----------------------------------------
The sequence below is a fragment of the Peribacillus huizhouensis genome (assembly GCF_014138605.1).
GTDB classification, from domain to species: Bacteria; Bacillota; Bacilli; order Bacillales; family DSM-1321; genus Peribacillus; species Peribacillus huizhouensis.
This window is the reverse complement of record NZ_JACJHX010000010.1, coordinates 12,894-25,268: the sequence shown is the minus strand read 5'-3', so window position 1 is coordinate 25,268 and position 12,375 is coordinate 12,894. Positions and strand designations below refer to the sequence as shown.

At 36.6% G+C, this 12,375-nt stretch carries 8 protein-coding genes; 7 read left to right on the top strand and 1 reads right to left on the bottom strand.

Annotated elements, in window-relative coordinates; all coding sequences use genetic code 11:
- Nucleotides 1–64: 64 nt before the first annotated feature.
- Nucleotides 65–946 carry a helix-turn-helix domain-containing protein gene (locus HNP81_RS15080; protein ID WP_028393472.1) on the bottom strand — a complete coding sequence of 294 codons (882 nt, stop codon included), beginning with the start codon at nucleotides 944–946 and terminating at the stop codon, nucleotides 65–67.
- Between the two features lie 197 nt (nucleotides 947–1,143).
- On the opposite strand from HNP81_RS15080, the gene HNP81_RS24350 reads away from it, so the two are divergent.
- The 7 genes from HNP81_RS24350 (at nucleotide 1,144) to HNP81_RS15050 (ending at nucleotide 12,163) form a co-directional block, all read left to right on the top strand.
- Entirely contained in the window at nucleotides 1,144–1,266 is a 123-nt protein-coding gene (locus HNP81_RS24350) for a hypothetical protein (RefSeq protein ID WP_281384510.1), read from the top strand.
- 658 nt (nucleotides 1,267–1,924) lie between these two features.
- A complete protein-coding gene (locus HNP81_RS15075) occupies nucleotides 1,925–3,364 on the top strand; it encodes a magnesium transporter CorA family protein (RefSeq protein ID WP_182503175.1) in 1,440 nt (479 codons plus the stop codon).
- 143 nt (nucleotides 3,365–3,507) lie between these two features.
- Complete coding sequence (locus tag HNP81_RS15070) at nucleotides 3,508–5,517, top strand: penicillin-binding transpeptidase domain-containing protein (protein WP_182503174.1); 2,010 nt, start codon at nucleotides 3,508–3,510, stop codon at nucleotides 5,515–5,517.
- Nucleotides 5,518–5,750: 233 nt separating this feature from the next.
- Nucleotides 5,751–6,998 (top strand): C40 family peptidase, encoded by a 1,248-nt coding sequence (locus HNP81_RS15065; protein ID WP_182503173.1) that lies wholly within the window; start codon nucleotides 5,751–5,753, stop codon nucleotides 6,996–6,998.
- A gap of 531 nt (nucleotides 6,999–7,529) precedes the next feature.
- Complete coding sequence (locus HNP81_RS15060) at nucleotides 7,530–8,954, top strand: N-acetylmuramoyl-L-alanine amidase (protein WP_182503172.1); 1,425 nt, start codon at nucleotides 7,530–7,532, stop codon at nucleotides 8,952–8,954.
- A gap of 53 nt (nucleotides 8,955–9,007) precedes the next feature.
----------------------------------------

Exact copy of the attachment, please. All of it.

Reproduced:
The sequence below is a fragment of the Peribacillus huizhouensis genome (assembly GCF_014138605.1).
GTDB classification, from domain to species: Bacteria; Bacillota; Bacilli; order Bacillales; family DSM-1321; genus Peribacillus; species Peribacillus huizhouensis.
This window is the reverse complement of record NZ_JACJHX010000010.1, coordinates 12,894-25,268: the sequence shown is the minus strand read 5'-3', so window position 1 is coordinate 25,268 and position 12,375 is coordinate 12,894. Positions and strand designations below refer to the sequence as shown.

At 36.6% G+C, this 12,375-nt stretch carries 8 protein-coding genes; 7 read left to right on the top strand and 1 reads right to left on the bottom strand.

Annotated elements, in window-relative coordinates; all coding sequences use genetic code 11:
- Nucleotides 1–64: 64 nt before the first annotated feature.
- Nucleotides 65–946 carry a helix-turn-helix domain-containing protein gene (locus HNP81_RS15080; protein ID WP_028393472.1) on the bottom strand — a complete coding sequence of 294 codons (882 nt, stop codon included), beginning with the start codon at nucleotides 944–946 and terminating at the stop codon, nucleotides 65–67.
- Between the two features lie 197 nt (nucleotides 947–1,143).
- On the opposite strand from HNP81_RS15080, the gene HNP81_RS24350 reads away from it, so the two are divergent.
- The 7 genes from HNP81_RS24350 (at nucleotide 1,144) to HNP81_RS15050 (ending at nucleotide 12,163) form a co-directional block, all read left to right on the top strand.
- Entirely contained in the window at nucleotides 1,144–1,266 is a 123-nt protein-coding gene (locus HNP81_RS24350) for a hypothetical protein (RefSeq protein ID WP_281384510.1), read from the top strand.
- 658 nt (nucleotides 1,267–1,924) lie between these two features.
- A complete protein-coding gene (locus HNP81_RS15075) occupies nucleotides 1,925–3,364 on the top strand; it encodes a magnesium transporter CorA family protein (RefSeq protein ID WP_182503175.1) in 1,440 nt (479 codons plus the stop codon).
- 143 nt (nucleotides 3,365–3,507) lie between these two features.
- Complete coding sequence (locus tag HNP81_RS15070) at nucleotides 3,508–5,517, top strand: penicillin-binding transpeptidase domain-containing protein (protein WP_182503174.1); 2,010 nt, start codon at nucleotides 3,508–3,510, stop codon at nucleotides 5,515–5,517.
- Nucleotides 5,518–5,750: 233 nt separating this feature from the next.
- Nucleotides 5,751–6,998 (top strand): C40 family peptidase, encoded by a 1,248-nt coding sequence (locus HNP81_RS15065; protein ID WP_182503173.1) that lies wholly within the window; start codon nucleotides 5,751–5,753, stop codon nucleotides 6,996–6,998.
- A gap of 531 nt (nucleotides 6,999–7,529) precedes the next feature.
- Complete coding sequence (locus HNP81_RS15060) at nucleotides 7,530–8,954, top strand: N-acetylmuramoyl-L-alanine amidase (protein WP_182503172.1); 1,425 nt, start codon at nucleotides 7,530–7,532, stop codon at nucleotides 8,952–8,954.
- A gap of 53 nt (nucleotides 8,955–9,007) precedes the next feature.